All this has real economic effects. Purchasing Managers’ Indices (PMI) data is a reasonably good guide to overall economic activity. The rise in the UK PMI is sustainable, and will go further in my opinion. The US is probably ok despite the likely rise in new cases expected next month, but the EU’s position is not good. They are tightening lockdowns and the huge rise in new cases is frightening people.

The US has another advantage over Europe: the massive fiscal stimulus. US consumers have, according to my estimates, almost a year’s worth of extra income unspent. That’s a huge number. Some of it has been used to pay down debt, some has gone into the stock market, but most is sitting in the bank.

UK consumers also have a ‘Covid piggy bank’ waiting to be spent. Around half a year’s worth, but because our lockdown has been so strict, in contrast to those in the US, the spending surge will be more concentrated. So, I expect growth in Q2 and Q3 to be strong in the US but even stronger in the UK.

The big question is: will all this lead to inflation?

There are certainly prices pressures, and I expect these to build. The US Federal Reserve expect them to build too but they also expect them to be temporary. And I agree, but markets will definitely get nervous. It’s like walking up a hill in the fog; you never know you’ve reached a peak until you go down the other side.

Commodity prices have certainly been going up. But recently there’s been a change – could supply be catching up? Oil prices have gone up a lot, but oil futures prices actually fell at longer dates. That’s anticipating extra supply, which is already getting going in US shale. And in the last few days, the whole curve has shifted down following the extension of lockdown restrictions in Europe.

The combination of rising inflation expectations and central bank asset purchase programmes, which suppress bond yield increases, means that real yields, as measured by US TIPs or UK indexed linked gilts, have hit record lows. Yes, they have risen a bit since then, but at -1.2%, this is a massive support for risk assets.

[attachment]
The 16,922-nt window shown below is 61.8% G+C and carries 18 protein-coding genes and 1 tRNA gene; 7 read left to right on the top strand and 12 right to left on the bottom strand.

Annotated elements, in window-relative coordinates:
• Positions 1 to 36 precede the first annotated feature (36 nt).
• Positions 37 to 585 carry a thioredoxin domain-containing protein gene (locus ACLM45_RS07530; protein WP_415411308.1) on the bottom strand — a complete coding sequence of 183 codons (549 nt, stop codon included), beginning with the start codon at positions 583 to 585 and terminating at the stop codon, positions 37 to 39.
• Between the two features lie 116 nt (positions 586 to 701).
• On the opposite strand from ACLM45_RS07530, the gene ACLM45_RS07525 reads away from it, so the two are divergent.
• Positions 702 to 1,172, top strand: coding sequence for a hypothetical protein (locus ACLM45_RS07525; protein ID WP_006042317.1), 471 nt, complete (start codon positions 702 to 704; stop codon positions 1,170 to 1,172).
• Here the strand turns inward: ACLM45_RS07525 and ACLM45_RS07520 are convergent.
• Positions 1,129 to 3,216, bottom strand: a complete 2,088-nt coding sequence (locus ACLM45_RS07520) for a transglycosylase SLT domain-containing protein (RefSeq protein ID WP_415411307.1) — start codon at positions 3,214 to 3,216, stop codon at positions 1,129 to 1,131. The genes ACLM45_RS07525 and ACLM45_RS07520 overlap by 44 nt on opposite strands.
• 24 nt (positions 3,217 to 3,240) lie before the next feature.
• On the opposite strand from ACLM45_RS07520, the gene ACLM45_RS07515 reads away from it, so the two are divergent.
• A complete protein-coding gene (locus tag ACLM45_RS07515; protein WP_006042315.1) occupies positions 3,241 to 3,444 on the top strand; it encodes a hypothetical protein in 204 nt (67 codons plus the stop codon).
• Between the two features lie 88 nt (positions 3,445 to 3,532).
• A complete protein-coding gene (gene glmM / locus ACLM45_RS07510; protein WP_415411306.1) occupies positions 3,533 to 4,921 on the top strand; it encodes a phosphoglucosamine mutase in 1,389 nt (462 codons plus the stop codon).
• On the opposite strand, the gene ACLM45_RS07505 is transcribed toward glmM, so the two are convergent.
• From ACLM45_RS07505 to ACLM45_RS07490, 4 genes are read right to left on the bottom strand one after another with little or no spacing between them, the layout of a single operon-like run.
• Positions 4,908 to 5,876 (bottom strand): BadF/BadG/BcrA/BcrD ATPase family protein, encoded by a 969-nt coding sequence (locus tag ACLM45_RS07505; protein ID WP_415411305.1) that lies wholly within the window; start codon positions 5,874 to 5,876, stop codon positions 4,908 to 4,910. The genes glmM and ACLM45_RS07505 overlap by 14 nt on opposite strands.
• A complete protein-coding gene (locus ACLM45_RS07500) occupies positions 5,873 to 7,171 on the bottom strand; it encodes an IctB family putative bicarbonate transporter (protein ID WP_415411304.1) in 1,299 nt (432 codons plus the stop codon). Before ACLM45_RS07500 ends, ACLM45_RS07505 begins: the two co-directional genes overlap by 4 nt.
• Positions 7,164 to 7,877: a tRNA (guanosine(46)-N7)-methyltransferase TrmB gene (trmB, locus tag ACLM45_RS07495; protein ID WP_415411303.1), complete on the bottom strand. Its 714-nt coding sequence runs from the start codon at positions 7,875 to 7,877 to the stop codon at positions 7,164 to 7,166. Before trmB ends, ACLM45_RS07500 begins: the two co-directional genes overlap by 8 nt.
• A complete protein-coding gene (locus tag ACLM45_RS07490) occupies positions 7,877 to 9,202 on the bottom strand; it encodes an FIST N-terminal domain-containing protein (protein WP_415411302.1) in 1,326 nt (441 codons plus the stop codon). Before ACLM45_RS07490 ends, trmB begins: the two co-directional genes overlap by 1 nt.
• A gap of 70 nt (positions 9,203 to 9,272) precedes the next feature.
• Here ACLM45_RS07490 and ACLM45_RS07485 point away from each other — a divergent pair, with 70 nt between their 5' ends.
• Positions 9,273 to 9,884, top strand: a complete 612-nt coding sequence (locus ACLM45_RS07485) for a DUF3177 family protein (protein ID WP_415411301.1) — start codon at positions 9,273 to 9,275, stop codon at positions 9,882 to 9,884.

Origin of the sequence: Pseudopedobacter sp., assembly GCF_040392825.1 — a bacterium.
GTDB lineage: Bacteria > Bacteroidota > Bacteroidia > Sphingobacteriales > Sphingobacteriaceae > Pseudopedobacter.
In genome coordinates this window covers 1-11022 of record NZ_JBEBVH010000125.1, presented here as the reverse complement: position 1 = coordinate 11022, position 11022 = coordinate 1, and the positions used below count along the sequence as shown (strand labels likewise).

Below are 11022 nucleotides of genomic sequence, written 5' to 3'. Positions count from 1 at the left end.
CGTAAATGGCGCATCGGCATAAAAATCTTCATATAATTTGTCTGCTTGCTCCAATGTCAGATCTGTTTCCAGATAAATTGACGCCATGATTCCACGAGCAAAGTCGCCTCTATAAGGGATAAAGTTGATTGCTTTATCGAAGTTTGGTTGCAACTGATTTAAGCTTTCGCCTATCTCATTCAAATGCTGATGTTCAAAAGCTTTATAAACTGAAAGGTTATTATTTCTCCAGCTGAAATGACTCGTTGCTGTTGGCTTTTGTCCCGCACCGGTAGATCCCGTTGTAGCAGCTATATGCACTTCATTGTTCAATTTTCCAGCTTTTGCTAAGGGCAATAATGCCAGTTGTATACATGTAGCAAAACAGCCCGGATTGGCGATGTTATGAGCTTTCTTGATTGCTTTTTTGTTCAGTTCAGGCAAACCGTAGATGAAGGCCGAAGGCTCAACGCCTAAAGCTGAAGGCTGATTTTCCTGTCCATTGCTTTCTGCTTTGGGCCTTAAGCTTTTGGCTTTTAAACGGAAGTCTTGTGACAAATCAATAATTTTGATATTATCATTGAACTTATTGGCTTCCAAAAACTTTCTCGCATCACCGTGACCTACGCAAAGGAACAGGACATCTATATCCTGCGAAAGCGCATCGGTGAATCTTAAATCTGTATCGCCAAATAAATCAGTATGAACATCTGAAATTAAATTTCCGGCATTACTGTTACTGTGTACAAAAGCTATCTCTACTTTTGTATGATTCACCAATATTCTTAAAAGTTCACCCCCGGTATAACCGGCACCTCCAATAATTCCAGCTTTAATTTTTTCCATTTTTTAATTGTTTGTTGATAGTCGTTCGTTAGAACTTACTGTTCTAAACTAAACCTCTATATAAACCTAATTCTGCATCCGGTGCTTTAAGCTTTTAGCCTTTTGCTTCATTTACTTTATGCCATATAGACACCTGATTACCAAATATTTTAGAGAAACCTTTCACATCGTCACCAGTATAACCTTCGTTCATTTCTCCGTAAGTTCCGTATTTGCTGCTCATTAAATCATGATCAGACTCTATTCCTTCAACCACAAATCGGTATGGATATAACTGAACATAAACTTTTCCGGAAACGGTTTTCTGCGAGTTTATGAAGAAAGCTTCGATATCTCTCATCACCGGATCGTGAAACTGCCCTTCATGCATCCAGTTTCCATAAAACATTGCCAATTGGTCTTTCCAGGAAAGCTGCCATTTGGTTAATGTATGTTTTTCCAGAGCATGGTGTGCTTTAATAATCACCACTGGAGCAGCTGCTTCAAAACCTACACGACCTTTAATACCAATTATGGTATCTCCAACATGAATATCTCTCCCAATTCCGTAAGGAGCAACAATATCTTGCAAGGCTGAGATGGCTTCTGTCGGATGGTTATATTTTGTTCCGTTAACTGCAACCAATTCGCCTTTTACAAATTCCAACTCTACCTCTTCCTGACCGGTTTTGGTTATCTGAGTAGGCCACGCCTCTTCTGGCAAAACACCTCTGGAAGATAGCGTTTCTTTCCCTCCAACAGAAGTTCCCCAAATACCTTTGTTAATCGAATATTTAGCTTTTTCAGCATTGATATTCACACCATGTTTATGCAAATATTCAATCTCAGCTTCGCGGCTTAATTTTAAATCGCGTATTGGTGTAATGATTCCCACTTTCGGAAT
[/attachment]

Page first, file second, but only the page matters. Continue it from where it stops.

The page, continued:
Around the globe

China – has staged an impressive recovery from the virus. All their PMI numbers have been above historical averages, until recently. The big dip in the construction and non-manufacturing PMIs reflected President Xi Jinping’s ‘stay put’ order over Lunar New Year, but as I suggested last month, China is tightening policy and is set for a gentle slowdown.

Chart 2: China’s construction and manufacturing PMIs dip after rising above pre-Covid levels

Source: BMO Global Asset Management and Bloomberg as at 22 March 2021

Emerging markets – There is tightening in other emerging markets too. The interest rate cycle has turned up and it’s not just Turkey, Brazil and Russia, India may be next. Rates are still very low by historical standards, but financial conditions are just not as favourable. Emerging market equities will benefit from the boom in the US though.

The UK – the budget was much as expected. More money pumped into the economy this year with promises that fiscal parity will be restored in the future. But I don’t think there’s enough attention given to the extremely ambitious green agenda. Massive expenditure is planned in a public-private partnership that – if it is successful – could well form a template for other countries.

The green infrastructure drive is seeing a global effort, the like of which we haven’t seen in peace time. This isn’t billions or even hundreds of billions, it’s tens of trillions.

What does this all mean for financial markets?

All of this is good for global growth, and good for corporate earnings. I anticipate that earnings estimates will rise this year. In the last week or so, rebalancing flows have been a big feature of the market. All those balanced portfolios with fixed targets for percentages in bonds and equities have been buying bonds and selling equities to offset the huge movements in market prices. Those pressures should end in the next few days and I expect renewed selling of bonds and buying of equities.

Yes, inflation fears are set to rise, and I believe this will be temporary, but markets will get jittery. If and when they do, I’d see that as a buying opportunity.

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    Looking beyond lockdown. In this month’s update, Chief Economist, Steven Bell, takes a look at the prospects for the pandemic and highlights the differences in the prospects for the US, UK and European economies. And when looking at the prospects for the markets, he examines a crucial question: will bond yields keep on rising, and do they threaten to end the bull market in equities? He also covers the vaccine roll-outs, the upcoming UK budget, the new Italian Prime Minister, Mario Draghi, and the new US president.